EU strategy on Roma inclusion: MEPs set out priorities
Europe's 10-12 million Roma should benefit from EU-wide measures to promote their social, cultural and economic integration, said the Civil Liberties Committee on Monday. With a view to the presentation of the Commission's EU strategy for Roma inclusion, the committee outlined its priorities, including equal access to employment and education, protecting fundamental rights, better use of EU funding and involving Roma women in policy development.
Roma people have suffered systematic discrimination and are struggling against "an intolerable degree of exclusion", as well as human rights violations, severe stigmatization and discrimination in public and private life, says the resolution adopted by the Civil Liberties Committee by 50 votes in favour and one against. According to Parliament's rapporteur, Lívia Járóka (EPP, HU), Roma inclusion is not merely a human rights obligation, but also an economic need and the financial interest of all Member States.
After the vote, Ms Járóka explained: "I am very happy that the resolution was backed by such an overwhelming majority. I hope that the Commission's upcoming proposal will take our priorities into account, which are also shared by the programme of the Hungarian Presidency. This is a great step forward towards a true common Roma strategy for all 27 Member States of the EU."
Members set out the priority areas which will require more efforts from local, national and EU authorities to integrate Roma people. The EC should present a roadmap for introducing binding minimum standards at EU level for these priorities. Member States should face penalties for the non-compliance of the objectives.
The strategy should address all forms of violations of the fundamental rights of Roma, including "discrimination, segregation, hate speech, ethnic profiling and unlawful fingerprinting, as well as unlawful eviction and expulsion". It should also put an end to return of Roma to countries where they might be subjected to torture or to degrading treatment.
On employment, the strategy must ensure effective access to the labour market by making micro-credit available for entrepreneurship and self-employment. Member States and the Commission are called upon to adopt measures to combat undeclared jobs and to promote the hiring of Roma staff in the public administration.
MEPs highlight the need for affordable and healthy housing for Roma and the abolition of territorial segregation. All Roma citizens should also be recorded in up-to-date registers of births, marriages and deaths, they add.
On education, the strategy could address the abolition of school and classroom segregation by employing Roma school mediators and increasing the number of Roma teachers. The identity of Roma children should be protected making education available in their own language. Also, equal access to early childhood education, adult vocational training and lifelong learning should be provided.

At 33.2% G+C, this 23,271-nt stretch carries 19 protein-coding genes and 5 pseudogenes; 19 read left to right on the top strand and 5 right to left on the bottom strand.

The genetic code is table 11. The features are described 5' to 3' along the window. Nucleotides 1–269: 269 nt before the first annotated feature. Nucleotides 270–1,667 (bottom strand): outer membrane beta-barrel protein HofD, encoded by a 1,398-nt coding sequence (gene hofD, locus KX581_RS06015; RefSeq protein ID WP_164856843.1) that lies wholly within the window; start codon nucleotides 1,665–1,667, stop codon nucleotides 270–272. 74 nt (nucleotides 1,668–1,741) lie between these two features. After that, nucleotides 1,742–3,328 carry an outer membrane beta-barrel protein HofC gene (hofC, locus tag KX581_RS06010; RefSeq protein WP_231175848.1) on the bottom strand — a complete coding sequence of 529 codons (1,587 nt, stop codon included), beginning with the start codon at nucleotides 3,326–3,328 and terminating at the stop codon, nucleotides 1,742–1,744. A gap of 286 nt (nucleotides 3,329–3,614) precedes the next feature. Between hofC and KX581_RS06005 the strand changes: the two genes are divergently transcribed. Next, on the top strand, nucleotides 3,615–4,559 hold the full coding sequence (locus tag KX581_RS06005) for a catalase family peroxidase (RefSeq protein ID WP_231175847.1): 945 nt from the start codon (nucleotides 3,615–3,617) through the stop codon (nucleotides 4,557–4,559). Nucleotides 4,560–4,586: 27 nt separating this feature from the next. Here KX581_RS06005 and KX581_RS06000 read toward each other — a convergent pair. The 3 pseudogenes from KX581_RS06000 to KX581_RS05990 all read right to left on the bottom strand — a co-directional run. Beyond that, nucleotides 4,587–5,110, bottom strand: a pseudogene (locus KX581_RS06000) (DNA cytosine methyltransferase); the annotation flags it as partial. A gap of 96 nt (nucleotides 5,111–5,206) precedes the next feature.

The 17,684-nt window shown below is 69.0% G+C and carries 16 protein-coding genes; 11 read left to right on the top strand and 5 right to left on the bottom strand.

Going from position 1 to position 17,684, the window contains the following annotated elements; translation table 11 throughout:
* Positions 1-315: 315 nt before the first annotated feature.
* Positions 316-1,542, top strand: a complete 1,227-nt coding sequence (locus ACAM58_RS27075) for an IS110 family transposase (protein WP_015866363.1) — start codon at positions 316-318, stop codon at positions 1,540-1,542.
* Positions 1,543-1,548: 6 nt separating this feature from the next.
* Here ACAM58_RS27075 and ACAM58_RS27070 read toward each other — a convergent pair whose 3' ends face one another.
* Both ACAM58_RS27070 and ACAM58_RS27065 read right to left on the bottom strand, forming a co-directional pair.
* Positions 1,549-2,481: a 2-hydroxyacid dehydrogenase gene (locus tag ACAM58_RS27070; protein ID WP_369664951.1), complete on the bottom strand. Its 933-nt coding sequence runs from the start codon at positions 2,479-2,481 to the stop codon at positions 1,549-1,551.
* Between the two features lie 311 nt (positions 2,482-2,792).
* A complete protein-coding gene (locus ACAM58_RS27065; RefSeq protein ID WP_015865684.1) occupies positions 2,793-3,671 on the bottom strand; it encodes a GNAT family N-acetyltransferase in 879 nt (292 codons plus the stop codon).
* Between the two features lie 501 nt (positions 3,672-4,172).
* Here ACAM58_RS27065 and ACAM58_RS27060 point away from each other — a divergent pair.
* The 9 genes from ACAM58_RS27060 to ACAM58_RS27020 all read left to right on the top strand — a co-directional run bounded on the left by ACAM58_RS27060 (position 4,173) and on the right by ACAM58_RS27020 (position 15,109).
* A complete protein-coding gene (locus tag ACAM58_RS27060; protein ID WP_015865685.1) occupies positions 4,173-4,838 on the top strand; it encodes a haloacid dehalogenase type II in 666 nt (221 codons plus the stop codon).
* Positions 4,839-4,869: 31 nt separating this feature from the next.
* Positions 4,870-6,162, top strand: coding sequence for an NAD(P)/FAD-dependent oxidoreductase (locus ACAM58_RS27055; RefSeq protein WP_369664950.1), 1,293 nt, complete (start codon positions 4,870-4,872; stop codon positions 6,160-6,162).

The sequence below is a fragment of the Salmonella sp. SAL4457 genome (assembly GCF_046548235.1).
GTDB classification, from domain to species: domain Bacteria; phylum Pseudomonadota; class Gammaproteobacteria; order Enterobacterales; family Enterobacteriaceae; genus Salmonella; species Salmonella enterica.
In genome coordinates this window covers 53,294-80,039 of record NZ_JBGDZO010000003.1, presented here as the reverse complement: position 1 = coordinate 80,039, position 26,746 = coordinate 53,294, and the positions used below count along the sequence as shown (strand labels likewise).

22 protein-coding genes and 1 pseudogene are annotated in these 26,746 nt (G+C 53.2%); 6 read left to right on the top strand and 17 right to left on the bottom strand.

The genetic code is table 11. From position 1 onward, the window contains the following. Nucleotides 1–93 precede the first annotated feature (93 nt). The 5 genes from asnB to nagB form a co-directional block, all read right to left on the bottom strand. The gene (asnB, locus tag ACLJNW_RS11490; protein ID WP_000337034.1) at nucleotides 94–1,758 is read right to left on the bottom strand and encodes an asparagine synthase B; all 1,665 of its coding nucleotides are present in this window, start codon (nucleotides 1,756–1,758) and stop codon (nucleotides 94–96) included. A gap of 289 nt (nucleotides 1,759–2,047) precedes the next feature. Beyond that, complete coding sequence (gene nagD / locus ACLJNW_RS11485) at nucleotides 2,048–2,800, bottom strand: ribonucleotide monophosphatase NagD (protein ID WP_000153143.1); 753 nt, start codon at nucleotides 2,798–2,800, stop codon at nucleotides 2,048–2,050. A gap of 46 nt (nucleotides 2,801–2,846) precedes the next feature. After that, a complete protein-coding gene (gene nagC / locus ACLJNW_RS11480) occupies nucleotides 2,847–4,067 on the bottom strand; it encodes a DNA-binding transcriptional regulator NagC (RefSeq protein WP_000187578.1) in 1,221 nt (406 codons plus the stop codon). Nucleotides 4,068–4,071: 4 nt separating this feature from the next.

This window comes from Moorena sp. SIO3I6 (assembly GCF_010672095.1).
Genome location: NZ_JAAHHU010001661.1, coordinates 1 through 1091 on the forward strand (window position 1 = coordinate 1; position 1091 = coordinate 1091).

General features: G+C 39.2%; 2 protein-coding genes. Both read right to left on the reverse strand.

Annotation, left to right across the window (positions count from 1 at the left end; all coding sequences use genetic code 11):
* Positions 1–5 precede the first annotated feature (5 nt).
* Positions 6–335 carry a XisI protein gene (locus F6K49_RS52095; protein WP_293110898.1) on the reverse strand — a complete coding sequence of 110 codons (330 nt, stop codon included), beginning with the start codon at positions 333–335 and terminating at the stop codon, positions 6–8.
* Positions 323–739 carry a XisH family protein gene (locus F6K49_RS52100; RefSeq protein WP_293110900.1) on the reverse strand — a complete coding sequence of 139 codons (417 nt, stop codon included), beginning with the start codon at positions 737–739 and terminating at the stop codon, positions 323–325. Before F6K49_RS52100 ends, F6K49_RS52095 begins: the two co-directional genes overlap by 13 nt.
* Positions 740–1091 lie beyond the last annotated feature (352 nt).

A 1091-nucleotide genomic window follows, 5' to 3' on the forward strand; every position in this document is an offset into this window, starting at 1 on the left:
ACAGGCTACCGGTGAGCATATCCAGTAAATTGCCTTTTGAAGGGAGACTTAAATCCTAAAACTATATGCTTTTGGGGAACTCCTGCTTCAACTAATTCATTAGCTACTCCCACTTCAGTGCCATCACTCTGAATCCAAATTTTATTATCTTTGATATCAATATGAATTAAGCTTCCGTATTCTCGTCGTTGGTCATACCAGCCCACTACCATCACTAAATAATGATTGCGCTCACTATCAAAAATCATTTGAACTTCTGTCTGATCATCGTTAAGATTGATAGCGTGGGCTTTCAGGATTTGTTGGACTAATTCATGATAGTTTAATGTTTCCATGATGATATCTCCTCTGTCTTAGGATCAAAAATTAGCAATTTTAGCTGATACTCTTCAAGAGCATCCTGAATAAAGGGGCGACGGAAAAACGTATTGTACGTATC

Better use of EU funding
The Civil Liberties Committee urges to allocate a dedicated funding to support the strategy inside the cohesion policy within the next Multiannual Financial Framework. MEPs also advocate creating EU support bodies under the supervision of the existing Roma Task Force to secure development-oriented EU funding in support of good local initiatives and to identify and report misuse of funds in time. Additionally, the scope of the EU funding should be extended so that besides development, the provision of quality public services also becomes eligible, it adds.
The EU strategy should address the specific needs of Roma women, by involving them in the development of policies and stopping the practice of child marriages. The support to girls' education should also be included in the strategy.
The Parliament will vote as a whole on the EU strategy on Roma inclusion in March. The Commission is expected to present its proposal in April. The European Council (Member States) should adopt the strategy at its meeting on 24 June. Roma inclusion is one of the Hungarian Presidency's priorities.
- European Roma Rights Centre reports on human rights violations against Romani people during the pandemic this spring
- Analysis: European populists lose their charm to scandals, trials and unpaid debts
- Zeljko Jovanovic: European leaders' silence over Orban's anti-Roma rhetoric shames the EU
- Czech MEPs welcome European Commission lawsuit against Austria over different allowances for non-expatriate children of EU workers
- Czech Foreign Affairs Minister tells ROMEA TV that Brexit and COVID-19 are causing problems for UK residents hoping to return
- European Roma Grassroots Organisations network to European Commission: Member States don't find discrimination a priority
- EUobserver on how anti-Roma racism is being exploited during the COVID-19 pandemic
- Czech and Slovak extremists do their best to profit from the COVID-19 pandemic, attacking the EU and public broadcast media
- European Commission calls for public recommendations about its Framework for National Roma Inclusion Strategies by 16 March
- EP cancels Roma Week, online consultation about Roma strategy even more important now
- MEPs condemn rise of antisemitism in Europe, Czech MEP defends Hungary, blames migration
- EU Fundamental Rights Agency to publish results of research with Roma and Travellers in six EU Member States